Cleaner energy, better air

According to Illinois Environmental Protection Agency, Illinois State has Vehicle Emissions Testing program for improving air quality and public health, and the whole Cook County is eligible to take the test. Obviously, the regulation of vehicle emissions testing is aim to reduce the emissions by cars. As our city grows, people are tending to rely on their cars to everywhere. With the number of cars increases, the traffic problem is become more and more serious. Comparing to normal period, CO, HC and NOx emissions and fuel consumption rates of passenger cars during rush hour increased 10%, 10%, 20% and 10% (Zhang, Stuart and Francois, 2011). There is no doubt that if we don’t control the emissions of vehicle, the percentage of increasing would be larger.

 

The state of Illinois has been acting on providing residents in Chicago clean air since 1970 with the Clean Air Act, and been initiating vehicle emissions tests in 1985 (Mendelsohn, 2005). According to the paper by Environmental Defense Fund Organization, “Our nation has a long time tested history of making continuous progress in reducing dangerous pollution – driving the increasingly rapid deployment of cost-effective pollution free energy solutions.” Hence, the Environmental Protection Agency (EPA) has developed a Clean Power Plan which is “based on proven technologies and strategies for reducing carbon pollution that have been successfully deployed by power companies for decades (EDF, 2016).” The Clean Power Plan means that EPA is not only trying to reduce the air pollution and greenhouse gas emissions, but also focus on high-tech that could provide clean power that could be used in many fields. The vehicle emissions testing is the way that could reject the high emissions in our city, but the Clean Power Plan is based on the sustainable way to deal with this problem, it’s not a short-term policy, but could make profound impact on vehicle emissions.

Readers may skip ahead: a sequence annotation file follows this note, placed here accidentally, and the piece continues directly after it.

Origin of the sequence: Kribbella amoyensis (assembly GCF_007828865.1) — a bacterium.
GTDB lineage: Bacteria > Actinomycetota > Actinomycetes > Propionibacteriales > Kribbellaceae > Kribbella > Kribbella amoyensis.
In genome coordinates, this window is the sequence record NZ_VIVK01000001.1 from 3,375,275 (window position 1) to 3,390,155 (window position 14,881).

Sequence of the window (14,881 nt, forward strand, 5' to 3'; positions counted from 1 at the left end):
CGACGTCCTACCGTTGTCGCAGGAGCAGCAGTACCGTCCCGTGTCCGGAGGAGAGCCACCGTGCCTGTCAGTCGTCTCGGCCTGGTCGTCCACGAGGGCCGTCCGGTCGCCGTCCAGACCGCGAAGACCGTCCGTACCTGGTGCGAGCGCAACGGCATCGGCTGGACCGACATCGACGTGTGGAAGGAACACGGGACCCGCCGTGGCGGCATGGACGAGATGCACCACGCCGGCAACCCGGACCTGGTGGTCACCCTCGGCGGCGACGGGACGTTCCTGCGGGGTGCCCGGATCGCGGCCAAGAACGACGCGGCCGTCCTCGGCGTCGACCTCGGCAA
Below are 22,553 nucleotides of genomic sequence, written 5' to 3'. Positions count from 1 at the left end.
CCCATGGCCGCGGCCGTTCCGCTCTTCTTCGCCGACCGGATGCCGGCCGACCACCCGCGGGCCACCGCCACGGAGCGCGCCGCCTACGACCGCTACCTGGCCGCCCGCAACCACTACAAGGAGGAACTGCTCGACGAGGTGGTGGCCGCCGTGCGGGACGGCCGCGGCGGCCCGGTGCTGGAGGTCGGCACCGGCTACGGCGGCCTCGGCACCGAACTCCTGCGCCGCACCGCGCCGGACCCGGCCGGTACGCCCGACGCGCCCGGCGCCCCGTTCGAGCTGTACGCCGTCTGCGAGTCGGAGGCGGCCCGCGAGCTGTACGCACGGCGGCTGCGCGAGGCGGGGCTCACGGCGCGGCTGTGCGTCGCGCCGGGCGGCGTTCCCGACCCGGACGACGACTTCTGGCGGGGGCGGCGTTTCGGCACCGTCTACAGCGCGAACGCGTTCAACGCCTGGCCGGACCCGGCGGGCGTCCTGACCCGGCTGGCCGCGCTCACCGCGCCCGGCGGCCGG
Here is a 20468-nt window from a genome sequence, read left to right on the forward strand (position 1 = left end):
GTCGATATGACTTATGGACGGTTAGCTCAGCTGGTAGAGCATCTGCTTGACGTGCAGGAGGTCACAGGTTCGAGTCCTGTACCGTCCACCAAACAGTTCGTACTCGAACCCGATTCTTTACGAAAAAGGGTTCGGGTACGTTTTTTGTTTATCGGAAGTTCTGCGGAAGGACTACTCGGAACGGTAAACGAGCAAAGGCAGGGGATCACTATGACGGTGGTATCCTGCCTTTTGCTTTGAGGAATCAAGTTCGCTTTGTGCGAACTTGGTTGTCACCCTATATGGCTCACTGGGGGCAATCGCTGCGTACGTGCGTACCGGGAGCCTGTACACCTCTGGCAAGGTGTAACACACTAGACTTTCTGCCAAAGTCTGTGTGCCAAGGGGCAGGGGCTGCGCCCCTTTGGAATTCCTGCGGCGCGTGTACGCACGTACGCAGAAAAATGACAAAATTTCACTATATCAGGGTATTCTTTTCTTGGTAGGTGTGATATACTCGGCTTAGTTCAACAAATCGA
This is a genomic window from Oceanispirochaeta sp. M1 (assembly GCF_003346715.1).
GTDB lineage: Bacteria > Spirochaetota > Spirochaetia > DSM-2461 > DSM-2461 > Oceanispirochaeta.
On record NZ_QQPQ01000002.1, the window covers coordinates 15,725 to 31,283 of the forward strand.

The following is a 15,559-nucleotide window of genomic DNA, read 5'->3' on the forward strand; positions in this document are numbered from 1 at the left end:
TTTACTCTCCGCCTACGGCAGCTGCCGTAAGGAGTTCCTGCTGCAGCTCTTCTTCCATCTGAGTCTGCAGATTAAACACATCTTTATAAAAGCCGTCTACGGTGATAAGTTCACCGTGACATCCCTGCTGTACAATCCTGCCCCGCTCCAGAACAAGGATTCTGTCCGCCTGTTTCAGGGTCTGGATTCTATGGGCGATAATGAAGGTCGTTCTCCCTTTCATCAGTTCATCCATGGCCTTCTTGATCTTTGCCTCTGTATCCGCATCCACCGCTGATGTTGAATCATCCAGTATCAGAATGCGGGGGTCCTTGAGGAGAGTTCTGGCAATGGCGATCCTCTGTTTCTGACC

Works Cited

Zhang, Kai, Stuart Batterman, and François Dion. “Vehicle Emissions in Congestion: Comparison of Work Zone, Rush Hour and Free-flow Conditions.” Atmospheric Environment 45.11 (2011): 1929-939. 14 Jan. 2011. Web. 1 Apr. 2016.

https://sph.uth.edu/kaizhang/files/2014/02/Zhang-2011-AE.pdf

“Protecting Health, Sustaining the Environment.” Oxford Handbook of Public Health Practice (2016): 218-31. Web. 1 Apr. 2016.

https://us130urbansustainability.files.wordpress.com/2016/01/fact_sheet_protecting_public_health_and_env_scotus_final.pdf

Mendelsohn, Betsy. “Environmental Regulation.” Environmental Regulation. ENCYCLOPEDIA of CHICAGO, 2005. Web. 01 Apr. 2016.

http://www.encyclopedia.chicagohistory.org/pages/430.html

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2 thoughts on “Cleaner energy, better air

  1. I definitely agree that the transportation industry plays a large role in the amount of greenhouse gases we produce here in the United States. We must work to reduce our greenhouse emissions not only as a city, but as a nation and world.

    Liked by 1 person

  2. It’s nice that the state of Illinois established the Clean Air Act since 1970. Just this morning I was listening to the news talk about how 3 Volkswagen dealerships are suing for being accused of defrauding retailers. Regulators have said that Volkswagen vehicles were emitting up to 40 times more pollution than U.S. standards allow.

    Like

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